How did Memorial Day Begin?
Memorial Day is an American holiday, observed on the last Monday of May, honoring the men and women who died while serving in the U.S. military. While originally known as Decoration Day until 1971, its observation began following the Civil War. Though the Civil War ended in 1865, various towns and cities had begun holding tributes to the fallen soldiers by decorating their graves with flowers and reciting prayers and singing hymns.
On May 5, 1868, General John A. Logan, leader of an organization for Northern Civil War veterans, called for a nationwide day of remembrance later that month. “The 30th of May, 1868, is designated for the purpose of strewing with flowers, or otherwise decorating the graves of comrades who died in defense of their country during the late rebellion, and whose bodies now lie in almost every city, village, and hamlet churchyard in the land,” he proclaimed.
It is believed that May 30 was chosen as it was not associated with any battle, however, it may have been just because there were so many flowers blooming at this time of year.
Originally, Memorial Day/Decoration Day only honored those who died while fighting the Civil War. But during World War I, the US was involved in another war, and the holiday evolved to commemorate American military personnel who died in all wars.
For decades, Memorial Day continued to be observed on May 30, the date General Logan had selected for the first Decoration Day. But in 1968, Congress passed the Uniform Monday Holiday Act, which established Memorial Day as the last Monday in May in order to create a three-day weekend for federal employees. The change went into effect in 1971. The same law also declared Memorial Day a federal holiday.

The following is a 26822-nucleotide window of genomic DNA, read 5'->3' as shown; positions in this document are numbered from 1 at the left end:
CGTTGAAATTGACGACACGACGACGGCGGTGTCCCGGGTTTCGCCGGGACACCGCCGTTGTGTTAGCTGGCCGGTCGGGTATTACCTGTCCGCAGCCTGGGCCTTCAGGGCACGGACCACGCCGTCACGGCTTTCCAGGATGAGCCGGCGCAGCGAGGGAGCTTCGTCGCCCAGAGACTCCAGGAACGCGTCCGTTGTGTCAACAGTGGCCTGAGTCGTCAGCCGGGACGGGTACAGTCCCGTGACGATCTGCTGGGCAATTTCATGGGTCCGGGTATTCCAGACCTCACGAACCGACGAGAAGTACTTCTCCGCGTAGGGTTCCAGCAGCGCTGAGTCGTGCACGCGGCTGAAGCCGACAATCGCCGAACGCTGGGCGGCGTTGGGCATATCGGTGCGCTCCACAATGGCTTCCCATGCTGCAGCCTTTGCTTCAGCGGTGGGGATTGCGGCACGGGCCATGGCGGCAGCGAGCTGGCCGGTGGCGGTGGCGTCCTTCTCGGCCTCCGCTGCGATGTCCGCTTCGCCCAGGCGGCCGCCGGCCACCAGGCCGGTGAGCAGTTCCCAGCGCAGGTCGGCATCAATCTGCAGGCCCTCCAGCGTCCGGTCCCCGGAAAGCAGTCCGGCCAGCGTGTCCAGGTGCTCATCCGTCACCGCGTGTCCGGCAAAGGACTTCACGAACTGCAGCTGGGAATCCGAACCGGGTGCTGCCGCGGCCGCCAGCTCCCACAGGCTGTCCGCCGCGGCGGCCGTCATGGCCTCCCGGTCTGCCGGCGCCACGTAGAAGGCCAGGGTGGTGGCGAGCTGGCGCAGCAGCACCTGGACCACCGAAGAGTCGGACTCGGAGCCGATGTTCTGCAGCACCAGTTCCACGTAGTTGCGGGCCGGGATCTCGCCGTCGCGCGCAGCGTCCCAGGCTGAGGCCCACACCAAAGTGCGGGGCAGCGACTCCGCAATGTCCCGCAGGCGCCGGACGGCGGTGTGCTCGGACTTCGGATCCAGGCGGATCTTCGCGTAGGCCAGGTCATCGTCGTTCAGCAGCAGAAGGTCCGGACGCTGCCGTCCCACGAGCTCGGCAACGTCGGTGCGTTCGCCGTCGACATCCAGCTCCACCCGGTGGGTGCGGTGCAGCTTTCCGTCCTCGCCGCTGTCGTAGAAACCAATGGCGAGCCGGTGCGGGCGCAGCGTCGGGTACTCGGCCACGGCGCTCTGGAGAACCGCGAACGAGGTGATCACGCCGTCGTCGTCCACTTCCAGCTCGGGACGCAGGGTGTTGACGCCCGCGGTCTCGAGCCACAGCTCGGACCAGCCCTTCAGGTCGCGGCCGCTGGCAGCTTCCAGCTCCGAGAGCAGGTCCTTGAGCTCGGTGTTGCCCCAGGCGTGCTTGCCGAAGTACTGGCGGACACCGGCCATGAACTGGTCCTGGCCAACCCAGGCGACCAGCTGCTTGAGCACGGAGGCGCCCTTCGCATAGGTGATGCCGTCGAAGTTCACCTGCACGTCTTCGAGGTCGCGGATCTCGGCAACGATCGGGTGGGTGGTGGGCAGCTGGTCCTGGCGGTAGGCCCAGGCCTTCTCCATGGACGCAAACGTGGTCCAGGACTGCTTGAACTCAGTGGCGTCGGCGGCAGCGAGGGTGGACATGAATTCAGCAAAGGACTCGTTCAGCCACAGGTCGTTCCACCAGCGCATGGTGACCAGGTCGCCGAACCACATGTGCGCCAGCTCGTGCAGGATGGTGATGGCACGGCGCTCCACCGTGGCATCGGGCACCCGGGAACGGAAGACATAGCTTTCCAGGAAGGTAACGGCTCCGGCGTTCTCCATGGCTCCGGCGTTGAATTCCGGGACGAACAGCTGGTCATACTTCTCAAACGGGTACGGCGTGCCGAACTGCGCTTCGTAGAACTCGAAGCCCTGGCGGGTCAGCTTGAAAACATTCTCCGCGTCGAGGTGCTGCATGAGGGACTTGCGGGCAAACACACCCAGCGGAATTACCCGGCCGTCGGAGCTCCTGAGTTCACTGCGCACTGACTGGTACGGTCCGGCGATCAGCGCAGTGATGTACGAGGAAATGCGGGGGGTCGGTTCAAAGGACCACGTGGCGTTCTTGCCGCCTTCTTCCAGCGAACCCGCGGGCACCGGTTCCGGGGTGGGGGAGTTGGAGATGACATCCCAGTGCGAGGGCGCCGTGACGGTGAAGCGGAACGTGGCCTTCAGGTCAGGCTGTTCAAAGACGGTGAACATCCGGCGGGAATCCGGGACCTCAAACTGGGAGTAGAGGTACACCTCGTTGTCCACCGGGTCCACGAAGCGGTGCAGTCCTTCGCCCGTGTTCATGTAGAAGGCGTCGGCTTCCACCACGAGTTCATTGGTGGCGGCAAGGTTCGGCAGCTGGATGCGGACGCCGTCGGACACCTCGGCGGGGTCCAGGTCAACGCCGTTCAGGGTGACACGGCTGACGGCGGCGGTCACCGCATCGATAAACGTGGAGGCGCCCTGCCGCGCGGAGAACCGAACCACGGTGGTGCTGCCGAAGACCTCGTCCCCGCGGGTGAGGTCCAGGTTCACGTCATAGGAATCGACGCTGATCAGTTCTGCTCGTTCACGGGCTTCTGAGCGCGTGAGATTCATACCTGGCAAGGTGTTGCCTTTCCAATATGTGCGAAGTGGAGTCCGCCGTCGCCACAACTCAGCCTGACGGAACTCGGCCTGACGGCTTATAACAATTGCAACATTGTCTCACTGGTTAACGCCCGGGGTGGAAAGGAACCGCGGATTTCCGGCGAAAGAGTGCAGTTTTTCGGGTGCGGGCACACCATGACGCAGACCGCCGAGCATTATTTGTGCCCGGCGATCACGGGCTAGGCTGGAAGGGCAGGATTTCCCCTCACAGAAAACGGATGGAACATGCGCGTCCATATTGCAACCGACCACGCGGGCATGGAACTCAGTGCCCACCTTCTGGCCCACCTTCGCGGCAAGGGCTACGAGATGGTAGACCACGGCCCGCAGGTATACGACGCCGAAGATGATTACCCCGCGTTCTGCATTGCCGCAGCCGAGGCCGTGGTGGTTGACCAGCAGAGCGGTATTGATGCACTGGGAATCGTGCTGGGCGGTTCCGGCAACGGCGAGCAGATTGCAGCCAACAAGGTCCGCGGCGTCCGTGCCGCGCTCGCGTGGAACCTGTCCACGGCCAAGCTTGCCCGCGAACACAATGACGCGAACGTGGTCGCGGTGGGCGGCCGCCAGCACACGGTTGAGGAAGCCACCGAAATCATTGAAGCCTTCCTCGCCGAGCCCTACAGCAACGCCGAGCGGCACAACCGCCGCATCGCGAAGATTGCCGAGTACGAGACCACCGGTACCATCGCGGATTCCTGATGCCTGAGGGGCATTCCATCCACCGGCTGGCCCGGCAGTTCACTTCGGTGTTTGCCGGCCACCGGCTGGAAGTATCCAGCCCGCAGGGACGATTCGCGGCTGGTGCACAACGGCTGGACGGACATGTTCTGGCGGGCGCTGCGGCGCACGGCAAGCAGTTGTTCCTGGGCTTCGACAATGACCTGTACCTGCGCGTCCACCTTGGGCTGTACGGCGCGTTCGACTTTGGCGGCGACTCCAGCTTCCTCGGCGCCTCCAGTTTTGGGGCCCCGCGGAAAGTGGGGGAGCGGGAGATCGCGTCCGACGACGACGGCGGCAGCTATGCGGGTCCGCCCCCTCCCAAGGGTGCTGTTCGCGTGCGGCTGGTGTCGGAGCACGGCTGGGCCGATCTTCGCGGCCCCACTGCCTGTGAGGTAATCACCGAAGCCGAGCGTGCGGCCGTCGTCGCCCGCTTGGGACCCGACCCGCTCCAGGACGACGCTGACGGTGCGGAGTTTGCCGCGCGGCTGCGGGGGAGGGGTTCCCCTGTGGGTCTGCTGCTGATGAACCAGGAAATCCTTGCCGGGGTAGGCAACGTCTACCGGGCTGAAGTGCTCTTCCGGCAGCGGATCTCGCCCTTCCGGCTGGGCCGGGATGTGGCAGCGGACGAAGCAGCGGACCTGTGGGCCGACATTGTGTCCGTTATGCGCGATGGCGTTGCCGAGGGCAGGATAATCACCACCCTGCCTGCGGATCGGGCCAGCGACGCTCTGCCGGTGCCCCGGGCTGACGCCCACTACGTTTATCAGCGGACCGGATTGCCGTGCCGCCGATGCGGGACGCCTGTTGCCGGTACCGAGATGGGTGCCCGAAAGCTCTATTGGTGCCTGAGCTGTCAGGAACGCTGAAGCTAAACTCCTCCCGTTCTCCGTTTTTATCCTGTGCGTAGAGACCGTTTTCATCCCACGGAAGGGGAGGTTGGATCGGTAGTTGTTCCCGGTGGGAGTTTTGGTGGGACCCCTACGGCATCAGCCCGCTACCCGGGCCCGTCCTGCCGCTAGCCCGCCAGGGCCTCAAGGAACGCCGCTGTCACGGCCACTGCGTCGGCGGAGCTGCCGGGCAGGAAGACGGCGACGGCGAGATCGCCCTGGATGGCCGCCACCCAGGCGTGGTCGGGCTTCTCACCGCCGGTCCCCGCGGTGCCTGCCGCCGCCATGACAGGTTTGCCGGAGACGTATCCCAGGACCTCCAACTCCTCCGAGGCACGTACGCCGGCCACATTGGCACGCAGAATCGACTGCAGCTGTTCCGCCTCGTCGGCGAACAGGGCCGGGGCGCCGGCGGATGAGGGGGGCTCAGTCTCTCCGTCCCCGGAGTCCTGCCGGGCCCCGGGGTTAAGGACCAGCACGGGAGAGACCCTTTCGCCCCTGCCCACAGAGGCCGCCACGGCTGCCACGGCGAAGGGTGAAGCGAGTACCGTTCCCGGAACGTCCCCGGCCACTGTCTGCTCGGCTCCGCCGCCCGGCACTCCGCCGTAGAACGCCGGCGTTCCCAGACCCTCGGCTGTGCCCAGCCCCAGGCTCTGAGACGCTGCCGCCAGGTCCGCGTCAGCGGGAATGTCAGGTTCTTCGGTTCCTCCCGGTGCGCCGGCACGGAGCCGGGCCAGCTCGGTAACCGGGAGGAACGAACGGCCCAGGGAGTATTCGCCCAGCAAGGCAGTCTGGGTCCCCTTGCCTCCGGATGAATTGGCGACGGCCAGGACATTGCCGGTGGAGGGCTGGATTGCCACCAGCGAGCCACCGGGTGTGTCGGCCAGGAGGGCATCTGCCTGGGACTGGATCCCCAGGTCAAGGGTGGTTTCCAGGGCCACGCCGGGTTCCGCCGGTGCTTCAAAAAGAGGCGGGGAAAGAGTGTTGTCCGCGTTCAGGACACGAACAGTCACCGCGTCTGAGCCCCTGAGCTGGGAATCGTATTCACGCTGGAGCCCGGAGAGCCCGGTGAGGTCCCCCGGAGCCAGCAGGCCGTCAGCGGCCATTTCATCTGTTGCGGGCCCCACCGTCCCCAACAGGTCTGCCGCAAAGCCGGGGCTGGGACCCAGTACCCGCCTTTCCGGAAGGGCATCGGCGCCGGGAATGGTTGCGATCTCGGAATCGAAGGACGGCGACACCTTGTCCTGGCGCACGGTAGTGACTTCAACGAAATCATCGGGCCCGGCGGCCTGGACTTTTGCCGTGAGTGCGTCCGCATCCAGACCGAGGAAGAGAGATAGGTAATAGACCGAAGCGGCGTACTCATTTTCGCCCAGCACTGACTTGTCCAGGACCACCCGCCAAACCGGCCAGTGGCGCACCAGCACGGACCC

Today, some cities and towns across the United States host Memorial Day parades each year, often incorporating military personnel and members of veterans’ organizations. Americans also observe Memorial Day by visiting cemeteries and memorials. Some people wear a red poppy in remembrance of those fallen in war—a tradition that began with a World War I poem, In Flanders Fields (read more here).
Many cemeteries have special ceremonies to honor those who died in war. Nationally, the president or vice-president will preside at a Memorial Day service at Arlington National Cemetery, placing a wreath at the Tomb of the Unknowns, also known as Tomb of the Unknown Soldiers. In the evening, the National Symphony Orchestra performs a free concert on the front lawn of Congress. Other solemn observances are held at Civil War battle sites including Gettysburg, PA and Sharpsburg, MD.
The Catholic Cemeteries hold a Mass of Remembrance on Memorial Day at most of our cemeteries. Sometimes we will have representatives from the VFW who will hold a ceremonial remembrance for those who died in war. At Calvary and St. Mary’s cemeteries, we have graves of those who have died in the Civil War, though we have veterans at all cemeteries. We welcome groups that volunteer to place small American flags on the graves of our veterans.